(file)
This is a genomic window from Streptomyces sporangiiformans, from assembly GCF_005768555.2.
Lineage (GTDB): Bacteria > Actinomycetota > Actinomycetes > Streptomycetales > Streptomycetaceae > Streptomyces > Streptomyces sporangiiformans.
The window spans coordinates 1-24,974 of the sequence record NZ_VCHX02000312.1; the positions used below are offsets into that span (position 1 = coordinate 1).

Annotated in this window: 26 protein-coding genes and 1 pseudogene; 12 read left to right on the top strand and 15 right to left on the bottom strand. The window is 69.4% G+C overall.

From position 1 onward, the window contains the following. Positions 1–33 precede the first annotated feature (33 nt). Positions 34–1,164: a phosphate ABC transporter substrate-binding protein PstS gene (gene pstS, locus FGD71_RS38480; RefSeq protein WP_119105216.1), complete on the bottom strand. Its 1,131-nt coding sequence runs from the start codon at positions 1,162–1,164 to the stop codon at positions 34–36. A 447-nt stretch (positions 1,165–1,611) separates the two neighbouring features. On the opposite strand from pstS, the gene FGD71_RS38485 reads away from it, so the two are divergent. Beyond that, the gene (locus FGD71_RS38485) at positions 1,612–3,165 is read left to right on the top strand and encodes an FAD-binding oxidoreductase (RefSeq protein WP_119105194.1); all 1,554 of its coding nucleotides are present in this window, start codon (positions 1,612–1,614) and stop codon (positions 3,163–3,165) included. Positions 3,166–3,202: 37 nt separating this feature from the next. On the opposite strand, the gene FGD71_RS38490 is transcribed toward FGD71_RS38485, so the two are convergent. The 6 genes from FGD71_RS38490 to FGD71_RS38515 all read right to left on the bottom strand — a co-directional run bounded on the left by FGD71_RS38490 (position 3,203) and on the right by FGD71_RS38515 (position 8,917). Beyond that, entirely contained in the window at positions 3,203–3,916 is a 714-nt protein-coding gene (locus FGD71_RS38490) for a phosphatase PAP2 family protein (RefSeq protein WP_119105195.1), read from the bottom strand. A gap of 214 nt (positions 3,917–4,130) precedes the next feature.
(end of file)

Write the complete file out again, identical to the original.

This is a genomic window from Streptomyces sporangiiformans, from assembly GCF_005768555.2.
Lineage (GTDB): Bacteria > Actinomycetota > Actinomycetes > Streptomycetales > Streptomycetaceae > Streptomyces > Streptomyces sporangiiformans.
The window spans coordinates 1-24,974 of the sequence record NZ_VCHX02000312.1; the positions used below are offsets into that span (position 1 = coordinate 1).

Annotated in this window: 26 protein-coding genes and 1 pseudogene; 12 read left to right on the top strand and 15 right to left on the bottom strand. The window is 69.4% G+C overall.

From position 1 onward, the window contains the following. Positions 1–33 precede the first annotated feature (33 nt). Positions 34–1,164: a phosphate ABC transporter substrate-binding protein PstS gene (gene pstS, locus FGD71_RS38480; RefSeq protein WP_119105216.1), complete on the bottom strand. Its 1,131-nt coding sequence runs from the start codon at positions 1,162–1,164 to the stop codon at positions 34–36. A 447-nt stretch (positions 1,165–1,611) separates the two neighbouring features. On the opposite strand from pstS, the gene FGD71_RS38485 reads away from it, so the two are divergent. Beyond that, the gene (locus FGD71_RS38485) at positions 1,612–3,165 is read left to right on the top strand and encodes an FAD-binding oxidoreductase (RefSeq protein WP_119105194.1); all 1,554 of its coding nucleotides are present in this window, start codon (positions 1,612–1,614) and stop codon (positions 3,163–3,165) included. Positions 3,166–3,202: 37 nt separating this feature from the next. On the opposite strand, the gene FGD71_RS38490 is transcribed toward FGD71_RS38485, so the two are convergent. The 6 genes from FGD71_RS38490 to FGD71_RS38515 all read right to left on the bottom strand — a co-directional run bounded on the left by FGD71_RS38490 (position 3,203) and on the right by FGD71_RS38515 (position 8,917). Beyond that, entirely contained in the window at positions 3,203–3,916 is a 714-nt protein-coding gene (locus FGD71_RS38490) for a phosphatase PAP2 family protein (RefSeq protein WP_119105195.1), read from the bottom strand. A gap of 214 nt (positions 3,917–4,130) precedes the next feature.